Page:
Yesterday morning I was going through the Google search engine results pages, creating a bi-monthly online reputation management report to send to one of my clients.  This client is a large company that’s been around for over two decades and has about seven years’ worth of negative posts from disgruntled customers floating around the internet.   It’s a big project, to say the least.

When I was searching and creating my report yesterday, I was glad to see that two of our sites that we created, optimized and have been posting positive content to are ranking on the first page.  I happily reported to my client that one site was in the #3 position, and another was ranked #6, pushing two pages with bad stuff down to the second page… or at least from what I could see on my computer.

About 30 minutes after I sent the report over, I got an instant message from my client saying that she was on Google, but she wasn’t seeing our sites rank for the positions that I reported.

It’s never a good time when your client thinks you may be lying to them.  I immediately sent over some screenshots that I couldn’t have possibly photoshopped that quickly to show her what I was seeing.  I also tried to explain some of the possible reasons why SEO rankings vary from computer to computer.  Here are some of the most common ones:

Browsing History

This was the most likely culprit, as search results are personalized.  Google doesn’t forget about the sites you’ve visited in the past and often shows them higher in search results.  The search engine is simply trying to customize results to give you what it thinks you may be looking for.

Location

Google shows different search engine results based on your location.  In this case, I am in Florida and my client is about 9 states away.  Search engines try to provide the best results based on where you are, and the results will be slightly different and the order may change.  I have even noticed differences in results from my office to my house (which are about the miles apart).

IP Address

Google tries to custom tailor results, so if you have a different IP address from another computer or phone it’s possible that you may get different results.

Google Plus

Twitter has been known to influence search results for some time, and now it appears that Google Plus is as well.  The little +1 buttons that you see all over the web are similar to “liking” something on Facebook.  These +1 buttons could affect what you see in search results because Google remembers what you “plused” and will likely show these sites ranking higher.  There are rumors that these “pluses” not only affect your search results, but having a lot of them could also help your website rank higher.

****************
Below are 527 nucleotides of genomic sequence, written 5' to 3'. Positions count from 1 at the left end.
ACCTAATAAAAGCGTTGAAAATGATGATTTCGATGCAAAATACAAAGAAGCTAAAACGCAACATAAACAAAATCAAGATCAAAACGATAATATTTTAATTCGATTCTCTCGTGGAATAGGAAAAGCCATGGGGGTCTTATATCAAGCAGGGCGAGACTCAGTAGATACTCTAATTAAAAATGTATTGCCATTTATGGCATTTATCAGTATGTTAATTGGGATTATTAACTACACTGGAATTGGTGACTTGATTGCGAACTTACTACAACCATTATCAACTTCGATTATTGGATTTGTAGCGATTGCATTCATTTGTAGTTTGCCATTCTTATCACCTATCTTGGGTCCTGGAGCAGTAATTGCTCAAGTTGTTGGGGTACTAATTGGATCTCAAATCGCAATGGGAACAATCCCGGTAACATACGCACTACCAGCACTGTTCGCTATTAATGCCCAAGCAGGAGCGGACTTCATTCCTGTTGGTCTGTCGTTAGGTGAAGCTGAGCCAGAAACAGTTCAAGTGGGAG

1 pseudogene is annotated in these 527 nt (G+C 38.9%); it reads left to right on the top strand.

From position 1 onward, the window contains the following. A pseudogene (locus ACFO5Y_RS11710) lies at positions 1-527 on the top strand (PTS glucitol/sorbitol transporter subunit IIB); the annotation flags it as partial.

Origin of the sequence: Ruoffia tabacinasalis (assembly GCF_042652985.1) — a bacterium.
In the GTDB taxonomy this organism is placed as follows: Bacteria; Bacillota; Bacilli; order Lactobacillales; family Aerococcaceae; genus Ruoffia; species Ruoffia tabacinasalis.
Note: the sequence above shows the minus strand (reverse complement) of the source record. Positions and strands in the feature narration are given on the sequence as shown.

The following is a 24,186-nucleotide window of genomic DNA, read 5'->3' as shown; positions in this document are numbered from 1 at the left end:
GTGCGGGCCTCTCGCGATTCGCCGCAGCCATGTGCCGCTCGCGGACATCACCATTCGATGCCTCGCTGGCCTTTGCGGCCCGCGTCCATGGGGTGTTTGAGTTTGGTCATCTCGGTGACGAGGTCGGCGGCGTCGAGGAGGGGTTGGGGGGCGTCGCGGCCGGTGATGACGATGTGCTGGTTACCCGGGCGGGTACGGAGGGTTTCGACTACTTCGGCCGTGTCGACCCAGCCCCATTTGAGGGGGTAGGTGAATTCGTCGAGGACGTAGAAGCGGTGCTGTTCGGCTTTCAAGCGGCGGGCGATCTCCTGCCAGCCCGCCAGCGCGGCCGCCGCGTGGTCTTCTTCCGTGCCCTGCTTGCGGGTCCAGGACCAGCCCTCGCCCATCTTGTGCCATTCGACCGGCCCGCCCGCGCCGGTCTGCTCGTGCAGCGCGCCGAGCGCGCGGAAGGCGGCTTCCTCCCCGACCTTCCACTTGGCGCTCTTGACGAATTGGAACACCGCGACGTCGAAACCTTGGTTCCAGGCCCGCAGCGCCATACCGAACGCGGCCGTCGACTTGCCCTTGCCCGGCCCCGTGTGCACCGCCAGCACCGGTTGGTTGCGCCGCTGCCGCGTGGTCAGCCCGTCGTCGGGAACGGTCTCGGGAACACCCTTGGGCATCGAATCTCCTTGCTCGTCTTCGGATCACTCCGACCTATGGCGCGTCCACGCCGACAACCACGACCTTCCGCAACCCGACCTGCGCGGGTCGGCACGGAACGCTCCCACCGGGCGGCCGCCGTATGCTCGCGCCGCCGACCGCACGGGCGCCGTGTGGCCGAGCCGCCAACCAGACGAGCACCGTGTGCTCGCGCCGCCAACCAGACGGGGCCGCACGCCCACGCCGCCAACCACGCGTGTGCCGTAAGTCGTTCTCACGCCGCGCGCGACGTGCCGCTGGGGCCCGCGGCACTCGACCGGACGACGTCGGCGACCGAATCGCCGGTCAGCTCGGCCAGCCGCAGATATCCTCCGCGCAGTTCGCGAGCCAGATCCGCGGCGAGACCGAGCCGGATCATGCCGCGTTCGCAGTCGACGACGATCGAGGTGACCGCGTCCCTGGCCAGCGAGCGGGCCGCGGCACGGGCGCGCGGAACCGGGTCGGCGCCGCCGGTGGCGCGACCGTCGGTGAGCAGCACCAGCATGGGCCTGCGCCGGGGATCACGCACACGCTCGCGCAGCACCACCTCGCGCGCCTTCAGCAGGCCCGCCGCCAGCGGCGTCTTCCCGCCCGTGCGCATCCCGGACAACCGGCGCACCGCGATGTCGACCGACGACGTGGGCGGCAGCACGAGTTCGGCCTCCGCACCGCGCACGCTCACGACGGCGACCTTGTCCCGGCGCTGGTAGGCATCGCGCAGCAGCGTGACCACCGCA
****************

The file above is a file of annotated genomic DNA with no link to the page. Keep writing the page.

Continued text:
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Valentine’s Day Spending

Happy Valentine’s Day, everyone!  While today is no Black Friday or Cyber Monday, it is still a major retail and e-commerce event, and a boost for stores and shipping companies early in the calendar year.  With the help of the National Retail Federation, UPS , Ad Age and the American Express Spending & Saving Tracker survey, I’d like to present you with Valentine’s Day by the numbers.

U.S. consumers are expected to spend $18.6 billion overall on Valentine’s Day gifts.

Jewelry is the big-ticket item for gift givers.  $4.4 billion will be spent on diamonds, gold and silver.

$1.9 billion will be spent on flowers today.

$1.6 will be spent on candy; 51% of those surveyed give sweet treats to their loved ones.

Who would have thought- $1.5 billion will be spent on gift cards.

$815 million will be spent on the ones who love us unconditionally- our pets.

UPS will ship 95 million flowers for Valentine’s Day, with the bulk coming from Latin America on UPS temperature-controlled aircraft from Ecuador and Colombia (big rose-growing countries).

6,000,000 are expected to get engaged on February 14; that number is up from 4 million in 2012.

3,000 TONS of flowers will move through a massive refrigerated warehouse in Miami that UPS has set up to keep flowers fresh.

Can you guess what the average U.S. consumer plans to spend on candy, cards, gifts and more this year?  The answer is $130.97- up from $126.03 last year.